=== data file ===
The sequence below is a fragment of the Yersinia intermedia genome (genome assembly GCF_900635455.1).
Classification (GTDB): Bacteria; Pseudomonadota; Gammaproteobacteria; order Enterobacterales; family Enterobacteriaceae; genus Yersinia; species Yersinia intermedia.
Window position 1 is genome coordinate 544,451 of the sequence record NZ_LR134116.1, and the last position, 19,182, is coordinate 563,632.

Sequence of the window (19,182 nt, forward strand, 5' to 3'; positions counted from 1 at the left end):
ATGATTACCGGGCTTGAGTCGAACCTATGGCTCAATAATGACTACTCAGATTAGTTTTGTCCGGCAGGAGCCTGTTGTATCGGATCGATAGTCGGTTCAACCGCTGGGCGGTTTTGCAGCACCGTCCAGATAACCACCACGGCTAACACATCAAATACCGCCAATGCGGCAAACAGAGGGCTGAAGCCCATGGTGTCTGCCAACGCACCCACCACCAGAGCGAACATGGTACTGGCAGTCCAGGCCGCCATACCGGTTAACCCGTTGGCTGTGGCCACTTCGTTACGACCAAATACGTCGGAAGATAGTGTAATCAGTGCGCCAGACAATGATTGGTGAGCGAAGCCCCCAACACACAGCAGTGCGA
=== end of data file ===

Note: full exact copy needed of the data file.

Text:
The sequence below is a fragment of the Yersinia intermedia genome (genome assembly GCF_900635455.1).
Classification (GTDB): Bacteria; Pseudomonadota; Gammaproteobacteria; order Enterobacterales; family Enterobacteriaceae; genus Yersinia; species Yersinia intermedia.
Window position 1 is genome coordinate 544,451 of the sequence record NZ_LR134116.1, and the last position, 19,182, is coordinate 563,632.

Sequence of the window (19,182 nt, forward strand, 5' to 3'; positions counted from 1 at the left end):
ATGATTACCGGGCTTGAGTCGAACCTATGGCTCAATAATGACTACTCAGATTAGTTTTGTCCGGCAGGAGCCTGTTGTATCGGATCGATAGTCGGTTCAACCGCTGGGCGGTTTTGCAGCACCGTCCAGATAACCACCACGGCTAACACATCAAATACCGCCAATGCGGCAAACAGAGGGCTGAAGCCCATGGTGTCTGCCAACGCACCCACCACCAGAGCGAACATGGTACTGGCAGTCCAGGCCGCCATACCGGTTAACCCGTTGGCTGTGGCCACTTCGTTACGACCAAATACGTCGGAAGATAGTGTAATCAGTGCGCCAGACAATGATTGGTGAGCGAAGCCCCCAACACACAGCAGTGCGA